Development as the Search for the Greater Meaning of Life
The fear of the Earth being stripped of its beauty and robust nature as a result of anthropogenic activity has been the fuel for multiple dystopian novels. While “A Friend of the Earth” seems to fall under the umbrella of the specified type of novel, it also offers a unique perspective on the approach toward mitigating the supposed catastrophe, which makes it an unusual specimen of the described type of literature. The message in question is expressed thoroughly through the development of Tyrone’s, or Ty’s, character. Ty’s character arch could be seen as the progression from being an ardent friend-of-the-Earth activist to a bitter and exhausted cynic. However, Ty’s actual arc represents a much grimmer development due to the damage to his mental health, which affects his relationships with the people close to him, even though eventually, he manages to find peace and even optimism.
Ty’s Character Progression
At first glance, the idea of supporting wildlife and encouraging the improvement of the ecosystem through political and social activism might seem like a sensible and reasonable decision to make. However, when considering the form that Ty’s activism takes, one will realize that it, in fact, is a manifestation of his mental health issues, including his depression and lack of personal and emotional attachment. Namely, his willingness to throw himself into the midst of eco-terrorism as a way of fighting the developing threat to wildlife and to life on Earth, in general, signals his mental health deterioration.
The described tone and message are ubiquitous throughout the description of Ty’s attempts at eco-terrorism. For example, Ty tends to have an increasingly grim outlook on nature at the beginning of his eco-terrorism development phase: “What I’m noticing, at the lower elevations, is how colorless the forest is. Here, where the deciduous trees should be in full leaf, I see nothing but wilt and decay, the skeletal brown stalks of the dead trees outnumbering the green a hundred to on” (Boyle, 2000). Ty’s focus on the lack of color in the leaves and the overall look of the forest signifies that he is suffering from depression and, possibly, other mental health issues that force him to seek an escape in any form of activity, thus, pushing him into the thicket of eco-terrorism. At the same time, the absence of color on the leaves could also be seen as a subtle reminder of the superficial nature of Ty’s efforts to rekindle his love for life by participating in the activities that are supposed to give his life a purpose. As a result, ty fails to question the reasonability of the actions that he, as a part of the eco-terrorist group, takes instead of plunging into the depth of terrorist activities.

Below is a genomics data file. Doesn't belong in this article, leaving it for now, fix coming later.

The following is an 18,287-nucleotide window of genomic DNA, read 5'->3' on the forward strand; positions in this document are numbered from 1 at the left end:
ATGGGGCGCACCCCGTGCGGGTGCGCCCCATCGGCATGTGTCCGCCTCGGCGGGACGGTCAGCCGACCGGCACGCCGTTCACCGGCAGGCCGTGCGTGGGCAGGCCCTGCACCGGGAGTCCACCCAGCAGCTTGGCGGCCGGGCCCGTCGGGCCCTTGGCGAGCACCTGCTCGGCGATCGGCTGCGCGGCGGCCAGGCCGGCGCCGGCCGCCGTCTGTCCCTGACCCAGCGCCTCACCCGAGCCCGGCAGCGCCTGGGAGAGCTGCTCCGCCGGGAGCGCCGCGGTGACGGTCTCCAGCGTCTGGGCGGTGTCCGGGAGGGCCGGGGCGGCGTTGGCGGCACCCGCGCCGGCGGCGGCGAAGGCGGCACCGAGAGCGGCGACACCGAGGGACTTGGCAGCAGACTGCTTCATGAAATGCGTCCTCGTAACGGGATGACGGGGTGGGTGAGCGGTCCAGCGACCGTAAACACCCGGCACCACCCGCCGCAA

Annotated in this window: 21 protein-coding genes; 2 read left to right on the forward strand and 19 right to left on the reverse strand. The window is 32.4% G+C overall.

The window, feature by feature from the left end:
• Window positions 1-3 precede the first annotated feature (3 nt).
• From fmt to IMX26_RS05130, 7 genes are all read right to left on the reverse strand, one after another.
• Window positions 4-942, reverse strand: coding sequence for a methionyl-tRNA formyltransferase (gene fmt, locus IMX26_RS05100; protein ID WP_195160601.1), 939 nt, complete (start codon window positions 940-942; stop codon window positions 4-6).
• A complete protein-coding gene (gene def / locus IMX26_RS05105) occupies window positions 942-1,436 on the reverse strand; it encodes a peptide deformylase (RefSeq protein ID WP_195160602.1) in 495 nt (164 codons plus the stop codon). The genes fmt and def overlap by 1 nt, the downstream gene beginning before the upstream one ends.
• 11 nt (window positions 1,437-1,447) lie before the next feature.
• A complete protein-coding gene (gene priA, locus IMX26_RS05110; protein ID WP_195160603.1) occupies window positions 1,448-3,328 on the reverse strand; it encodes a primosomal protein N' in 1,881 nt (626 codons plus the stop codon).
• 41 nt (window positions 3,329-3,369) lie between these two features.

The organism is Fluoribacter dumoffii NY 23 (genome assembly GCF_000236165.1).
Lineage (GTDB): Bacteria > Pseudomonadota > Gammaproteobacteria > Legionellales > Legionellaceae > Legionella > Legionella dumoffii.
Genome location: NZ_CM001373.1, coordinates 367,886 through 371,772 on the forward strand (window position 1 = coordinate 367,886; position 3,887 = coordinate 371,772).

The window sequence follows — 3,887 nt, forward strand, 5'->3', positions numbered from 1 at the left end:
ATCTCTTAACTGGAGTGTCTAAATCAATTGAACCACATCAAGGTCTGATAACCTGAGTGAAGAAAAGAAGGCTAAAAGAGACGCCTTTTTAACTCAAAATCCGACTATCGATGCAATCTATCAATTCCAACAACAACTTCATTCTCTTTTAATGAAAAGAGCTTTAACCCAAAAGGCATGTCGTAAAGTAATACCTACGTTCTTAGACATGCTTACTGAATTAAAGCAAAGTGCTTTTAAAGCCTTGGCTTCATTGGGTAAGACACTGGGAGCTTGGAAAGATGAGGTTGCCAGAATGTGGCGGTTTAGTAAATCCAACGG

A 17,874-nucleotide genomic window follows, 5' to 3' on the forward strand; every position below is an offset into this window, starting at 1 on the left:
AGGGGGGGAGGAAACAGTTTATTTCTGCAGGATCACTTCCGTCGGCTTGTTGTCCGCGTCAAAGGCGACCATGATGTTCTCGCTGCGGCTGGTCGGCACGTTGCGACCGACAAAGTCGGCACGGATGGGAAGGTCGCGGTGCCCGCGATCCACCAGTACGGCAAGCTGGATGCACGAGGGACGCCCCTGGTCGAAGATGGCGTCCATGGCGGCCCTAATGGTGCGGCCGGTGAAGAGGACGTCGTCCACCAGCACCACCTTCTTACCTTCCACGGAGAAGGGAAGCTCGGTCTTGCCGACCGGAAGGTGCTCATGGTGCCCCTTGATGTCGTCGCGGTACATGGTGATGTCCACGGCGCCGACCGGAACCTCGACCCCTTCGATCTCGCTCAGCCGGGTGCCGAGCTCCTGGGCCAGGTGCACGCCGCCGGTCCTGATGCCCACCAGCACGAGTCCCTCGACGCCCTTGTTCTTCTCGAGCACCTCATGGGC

Additionally, the inevitable development of a mental health concern becomes apparent once Ty starts observing the drastic effects of his attempts at saving wildlife from extinction. Namely, the failure to support and sustain the livelihood of endangered species drives Tyron to severe depression. The despair in Tyrone’s attitude and the devastation that he experiences as a result of his failure become apparent in his increasing anxiety: “He’d just want to explain what happened that night, how it stuck in him like a barbed hook, like a bullet lodged too close to the bone to remove, and how it was the beginning, the real beginning, of everything to come” (Boyle, 2000). Finally, Ty’s arc involves him distancing himself from the people that are close to him, thus, depriving himself of the opportunity to confide in someone whom he trusts and, therefore, is left with no support system.
Remarkably, despite depicting quite a dystopian future and leaving the ending open to interpretation, the novel does not suggest that Ty’s mental health exacerbates; quite the contrary, the author points out particularly clearly that Ty manages to find peace once he distances himself from the context of eco-terrorism and examines the nature of his failure. Specifically, Boyle (2000) provides the following commentary on Ty’s efforts at preserving the wildlife: “They would do what they had to do to survive-that was the point, wasn’t it? Catch and release. Did the Bushmen practice catch and release? And what about Great-grandfather Knowles-had he lived on air while wandering the Maine woods?” Therefore, the importance of a perspective and the need to reflect on the effects of the actions undertaken are reinforced.
Despite being a seemingly simple transformation from an eco-terrorist to a bitter and disillusioned old man, Ty’s character progression is much more nuanced, representing a step toward mental instability and gradual descent into personal madness, causing him to become an eco-terrorist. Furthermore, recognizing the devastating and drastic role of uninformed intrusion into the realm of nature as a noble yet pointless attempt at conservation, Ty becomes significantly more devastated. Even though he becomes capable of identifying the opportunity to be a positive change to the environment without destroying a specific part of it, he remains broken and defeated. Therefore, Ty’s character arc represents a peculiar and quite unique progression from an active agent of change who lacks perception to a disillusioned and jaded cynic deprived of agency and suffering from severe mental health issues.
Boyle, T. C. (2000). A friend of Earth. Web.